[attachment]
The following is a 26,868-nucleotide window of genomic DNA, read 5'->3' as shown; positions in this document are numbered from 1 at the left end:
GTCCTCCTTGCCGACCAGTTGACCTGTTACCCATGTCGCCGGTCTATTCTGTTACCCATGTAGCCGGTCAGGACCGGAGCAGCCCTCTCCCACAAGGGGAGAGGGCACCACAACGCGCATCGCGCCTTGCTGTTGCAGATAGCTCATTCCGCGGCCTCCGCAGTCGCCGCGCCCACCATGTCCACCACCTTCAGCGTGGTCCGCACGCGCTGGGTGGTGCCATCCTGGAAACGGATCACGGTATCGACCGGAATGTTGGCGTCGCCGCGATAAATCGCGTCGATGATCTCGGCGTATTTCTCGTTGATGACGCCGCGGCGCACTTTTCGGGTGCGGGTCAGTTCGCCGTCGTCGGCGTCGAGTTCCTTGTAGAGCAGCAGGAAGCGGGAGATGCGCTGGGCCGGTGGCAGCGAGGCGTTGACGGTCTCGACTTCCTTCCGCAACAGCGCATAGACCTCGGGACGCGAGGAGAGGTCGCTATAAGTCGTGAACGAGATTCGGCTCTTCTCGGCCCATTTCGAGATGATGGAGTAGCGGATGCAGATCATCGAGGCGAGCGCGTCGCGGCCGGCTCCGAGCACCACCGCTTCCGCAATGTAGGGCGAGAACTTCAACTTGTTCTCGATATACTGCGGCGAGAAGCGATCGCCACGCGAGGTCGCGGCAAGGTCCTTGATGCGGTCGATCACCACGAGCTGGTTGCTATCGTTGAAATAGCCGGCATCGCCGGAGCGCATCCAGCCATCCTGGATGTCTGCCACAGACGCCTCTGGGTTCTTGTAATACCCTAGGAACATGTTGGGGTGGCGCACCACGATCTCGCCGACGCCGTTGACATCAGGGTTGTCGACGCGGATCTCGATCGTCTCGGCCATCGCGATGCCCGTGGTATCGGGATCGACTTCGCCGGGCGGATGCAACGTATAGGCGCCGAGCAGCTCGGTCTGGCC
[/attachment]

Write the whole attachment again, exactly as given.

The following is a 26,868-nucleotide window of genomic DNA, read 5'->3' as shown; positions in this document are numbered from 1 at the left end:
GTCCTCCTTGCCGACCAGTTGACCTGTTACCCATGTCGCCGGTCTATTCTGTTACCCATGTAGCCGGTCAGGACCGGAGCAGCCCTCTCCCACAAGGGGAGAGGGCACCACAACGCGCATCGCGCCTTGCTGTTGCAGATAGCTCATTCCGCGGCCTCCGCAGTCGCCGCGCCCACCATGTCCACCACCTTCAGCGTGGTCCGCACGCGCTGGGTGGTGCCATCCTGGAAACGGATCACGGTATCGACCGGAATGTTGGCGTCGCCGCGATAAATCGCGTCGATGATCTCGGCGTATTTCTCGTTGATGACGCCGCGGCGCACTTTTCGGGTGCGGGTCAGTTCGCCGTCGTCGGCGTCGAGTTCCTTGTAGAGCAGCAGGAAGCGGGAGATGCGCTGGGCCGGTGGCAGCGAGGCGTTGACGGTCTCGACTTCCTTCCGCAACAGCGCATAGACCTCGGGACGCGAGGAGAGGTCGCTATAAGTCGTGAACGAGATTCGGCTCTTCTCGGCCCATTTCGAGATGATGGAGTAGCGGATGCAGATCATCGAGGCGAGCGCGTCGCGGCCGGCTCCGAGCACCACCGCTTCCGCAATGTAGGGCGAGAACTTCAACTTGTTCTCGATATACTGCGGCGAGAAGCGATCGCCACGCGAGGTCGCGGCAAGGTCCTTGATGCGGTCGATCACCACGAGCTGGTTGCTATCGTTGAAATAGCCGGCATCGCCGGAGCGCATCCAGCCATCCTGGATGTCTGCCACAGACGCCTCTGGGTTCTTGTAATACCCTAGGAACATGTTGGGGTGGCGCACCACGATCTCGCCGACGCCGTTGACATCAGGGTTGTCGACGCGGATCTCGATCGTCTCGGCCATCGCGATGCCCGTGGTATCGGGATCGACTTCGCCGGGCGGATGCAACGTATAGGCGCCGAGCAGCTCGGTCTGGCC